What Causes The Stomach To Growl When Hungry?
Did you ever wonder why whenever you feel hungry your stomach growls? Hunger and an absence of food in the stomach leads to stomach upset. Stomach upset can occur at any time, on an empty or full stomach. Growling can be heard coming from the small intestines and doesn’t only come from the stomach.
When the stomach and intestines are empty, the growls are typically louder and so the organs’ contents don’t dampen the noise.
The physiological source of this rumbling comprises of muscular activity in the small intestines and stomach. In general, the gastrointestinal tract wall is primarily composed of layers of smooth muscle and is a hollow tube that runs from the mouth to the anus.
When the walls are activated and get squeezed, they generate a rumbling noise. The rumbling noise is due to the tract’s contents to mix and boost food, gas and fluids through the stomach and small intestines.
Peristalsis is the term for squeezing of the muscular walls. It comprises a loop of contraction moving aborally (away from the oral cavity) towards the anus a few inches at a time.
The rhythmic fluctuation is the results of the generation waves of peristalsis. A result of inherent activity of the enteric nervous system, which is found in the walls of the gut is the fluctuation called the basic electrical rhythm (BER). At a regular rhythm (three and 12 times per minute, respectively), in a manner similar to, but slower than, the rhythmicity of cardiac muscle in the heart the BER causes the muscle cells of the stomach and small intestines to activate. The hormonal factors and autonomic nervous system can modulate this BER.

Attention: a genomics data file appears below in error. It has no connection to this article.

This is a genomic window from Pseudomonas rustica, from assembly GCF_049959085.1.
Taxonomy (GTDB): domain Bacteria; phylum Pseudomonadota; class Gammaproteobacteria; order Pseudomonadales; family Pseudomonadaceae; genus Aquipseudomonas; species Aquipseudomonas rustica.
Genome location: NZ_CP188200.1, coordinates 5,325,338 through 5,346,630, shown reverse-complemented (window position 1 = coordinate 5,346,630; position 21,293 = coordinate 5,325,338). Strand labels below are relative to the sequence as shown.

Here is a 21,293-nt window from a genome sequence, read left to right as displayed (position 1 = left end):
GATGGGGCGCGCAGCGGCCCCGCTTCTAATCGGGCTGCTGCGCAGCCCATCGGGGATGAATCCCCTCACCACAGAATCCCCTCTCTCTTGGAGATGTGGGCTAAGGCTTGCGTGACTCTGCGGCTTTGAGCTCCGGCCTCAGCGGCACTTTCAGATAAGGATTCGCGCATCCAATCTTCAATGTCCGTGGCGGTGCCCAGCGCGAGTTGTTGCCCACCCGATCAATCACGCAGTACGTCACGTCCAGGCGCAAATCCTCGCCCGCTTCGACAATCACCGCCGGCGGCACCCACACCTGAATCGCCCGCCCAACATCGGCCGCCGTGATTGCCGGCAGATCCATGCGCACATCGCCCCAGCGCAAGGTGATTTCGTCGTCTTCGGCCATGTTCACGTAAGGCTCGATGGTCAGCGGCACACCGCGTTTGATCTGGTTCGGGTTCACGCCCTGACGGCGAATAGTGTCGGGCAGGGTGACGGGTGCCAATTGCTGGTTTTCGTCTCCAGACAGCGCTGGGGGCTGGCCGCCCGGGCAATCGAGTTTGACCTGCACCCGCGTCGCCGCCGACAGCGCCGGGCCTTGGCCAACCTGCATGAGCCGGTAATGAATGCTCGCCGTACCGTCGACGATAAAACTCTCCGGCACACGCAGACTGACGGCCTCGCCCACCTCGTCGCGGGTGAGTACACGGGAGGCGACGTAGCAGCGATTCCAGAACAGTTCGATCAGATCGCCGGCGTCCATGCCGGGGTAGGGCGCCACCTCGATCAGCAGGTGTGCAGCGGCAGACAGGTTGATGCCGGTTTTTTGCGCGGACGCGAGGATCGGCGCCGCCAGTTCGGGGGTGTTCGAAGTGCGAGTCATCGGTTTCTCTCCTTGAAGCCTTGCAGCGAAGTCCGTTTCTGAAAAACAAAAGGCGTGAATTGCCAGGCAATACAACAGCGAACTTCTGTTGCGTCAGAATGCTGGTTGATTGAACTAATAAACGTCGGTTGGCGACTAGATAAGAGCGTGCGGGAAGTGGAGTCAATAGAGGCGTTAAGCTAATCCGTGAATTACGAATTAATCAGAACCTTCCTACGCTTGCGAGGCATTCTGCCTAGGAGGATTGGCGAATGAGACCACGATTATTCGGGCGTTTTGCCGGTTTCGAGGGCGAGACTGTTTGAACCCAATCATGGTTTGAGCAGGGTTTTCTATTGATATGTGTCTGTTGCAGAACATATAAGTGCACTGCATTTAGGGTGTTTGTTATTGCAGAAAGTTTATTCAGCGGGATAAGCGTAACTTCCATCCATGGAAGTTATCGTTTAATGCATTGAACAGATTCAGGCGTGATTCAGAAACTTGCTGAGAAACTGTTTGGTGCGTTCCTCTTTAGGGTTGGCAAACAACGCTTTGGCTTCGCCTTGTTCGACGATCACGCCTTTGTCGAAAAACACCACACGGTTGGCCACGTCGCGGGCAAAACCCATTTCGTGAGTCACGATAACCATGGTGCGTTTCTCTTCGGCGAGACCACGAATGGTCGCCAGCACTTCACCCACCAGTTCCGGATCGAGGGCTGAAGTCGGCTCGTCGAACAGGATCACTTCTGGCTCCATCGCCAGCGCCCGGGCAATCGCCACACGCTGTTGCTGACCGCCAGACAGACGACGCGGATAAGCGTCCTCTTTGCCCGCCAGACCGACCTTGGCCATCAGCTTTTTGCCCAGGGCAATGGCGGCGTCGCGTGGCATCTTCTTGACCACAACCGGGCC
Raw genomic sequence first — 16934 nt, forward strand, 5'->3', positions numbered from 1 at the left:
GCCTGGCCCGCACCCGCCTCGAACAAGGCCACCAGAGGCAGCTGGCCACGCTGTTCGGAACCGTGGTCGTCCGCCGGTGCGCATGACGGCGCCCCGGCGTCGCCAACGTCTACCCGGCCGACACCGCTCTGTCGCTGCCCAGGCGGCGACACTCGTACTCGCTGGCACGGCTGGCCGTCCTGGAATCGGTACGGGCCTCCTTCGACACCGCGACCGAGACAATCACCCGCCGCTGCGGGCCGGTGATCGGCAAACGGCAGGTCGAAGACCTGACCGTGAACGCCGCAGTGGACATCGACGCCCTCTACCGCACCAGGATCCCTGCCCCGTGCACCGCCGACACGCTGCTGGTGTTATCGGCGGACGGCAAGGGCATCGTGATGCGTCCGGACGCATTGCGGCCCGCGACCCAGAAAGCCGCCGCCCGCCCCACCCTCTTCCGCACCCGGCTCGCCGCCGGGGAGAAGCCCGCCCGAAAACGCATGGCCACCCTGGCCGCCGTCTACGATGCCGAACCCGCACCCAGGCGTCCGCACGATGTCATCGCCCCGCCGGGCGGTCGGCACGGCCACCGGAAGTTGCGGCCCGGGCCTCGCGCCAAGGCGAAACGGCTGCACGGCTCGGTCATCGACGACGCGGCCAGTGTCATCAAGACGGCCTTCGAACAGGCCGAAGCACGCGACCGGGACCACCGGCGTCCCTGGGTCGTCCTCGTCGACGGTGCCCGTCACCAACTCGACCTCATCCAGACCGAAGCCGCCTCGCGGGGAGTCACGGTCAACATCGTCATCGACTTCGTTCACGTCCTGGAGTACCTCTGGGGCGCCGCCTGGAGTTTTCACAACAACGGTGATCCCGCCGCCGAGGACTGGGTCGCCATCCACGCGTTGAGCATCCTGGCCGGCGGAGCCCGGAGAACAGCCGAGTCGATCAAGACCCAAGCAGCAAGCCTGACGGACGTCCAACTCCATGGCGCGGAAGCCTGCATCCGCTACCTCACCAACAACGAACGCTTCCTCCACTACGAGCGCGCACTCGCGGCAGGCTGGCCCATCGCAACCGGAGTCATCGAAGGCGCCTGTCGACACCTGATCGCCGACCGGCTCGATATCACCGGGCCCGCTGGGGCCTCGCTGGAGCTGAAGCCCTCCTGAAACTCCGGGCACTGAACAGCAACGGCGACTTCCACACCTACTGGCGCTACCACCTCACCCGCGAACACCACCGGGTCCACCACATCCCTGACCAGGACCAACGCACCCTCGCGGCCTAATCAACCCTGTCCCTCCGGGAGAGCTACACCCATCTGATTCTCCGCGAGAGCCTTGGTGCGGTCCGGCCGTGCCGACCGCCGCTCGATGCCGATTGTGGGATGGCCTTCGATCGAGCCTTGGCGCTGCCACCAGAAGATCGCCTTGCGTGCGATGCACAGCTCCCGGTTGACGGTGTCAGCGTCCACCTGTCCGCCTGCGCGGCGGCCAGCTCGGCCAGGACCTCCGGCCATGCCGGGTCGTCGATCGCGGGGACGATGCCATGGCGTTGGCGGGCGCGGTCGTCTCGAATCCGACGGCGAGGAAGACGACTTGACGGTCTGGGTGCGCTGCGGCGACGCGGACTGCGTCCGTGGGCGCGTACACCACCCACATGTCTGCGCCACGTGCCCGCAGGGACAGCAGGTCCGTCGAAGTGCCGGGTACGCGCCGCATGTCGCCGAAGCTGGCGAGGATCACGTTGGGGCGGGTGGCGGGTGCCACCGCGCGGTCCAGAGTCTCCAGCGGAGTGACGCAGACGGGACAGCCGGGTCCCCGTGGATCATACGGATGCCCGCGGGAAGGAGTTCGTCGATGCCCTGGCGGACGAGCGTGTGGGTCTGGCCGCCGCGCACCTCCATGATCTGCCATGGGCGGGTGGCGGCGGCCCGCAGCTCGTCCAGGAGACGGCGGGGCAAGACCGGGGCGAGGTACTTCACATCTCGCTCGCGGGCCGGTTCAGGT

Though the stomach and small intestines have been empty for approximately two hours, their activity increases and the rate and force of peristalsis also typically increases in the presence of food. The cause for a reflex generation of waves of electrical activity (migrating myoelectric complexes, or MMCs) in the enteric nervous system is that the receptors in the walls of the stomach sense the absence of food. These MMCs lead to hunger contractions and travel along the stomach and small intestines. Such hunger contractions disseminate along the entire length of the gut, sweeping to the terminal ileum and start in the antrum, or lower region, of the stomach. MMCs clear out any and all stomach contents these and keep them from gathering at any one site. These include clearing mucus, remaining food stuff and bacteria.
The contractions also produce the rumbling noise and vibrations associated with hunger. Once commenced, hunger contractions may continue for 10 to 20 minutes and repeat every one to two hours until the next meal is consumed. After the last meal, it may continue for a few days before gradually subsiding. These are not the same as hunger pangs, which start at 12 to 24 hours. Low blood sugar boosts this activity. Using an intravenous infusion of the hormone motilin the activity can also be prompted. The MMCs subside after feeding.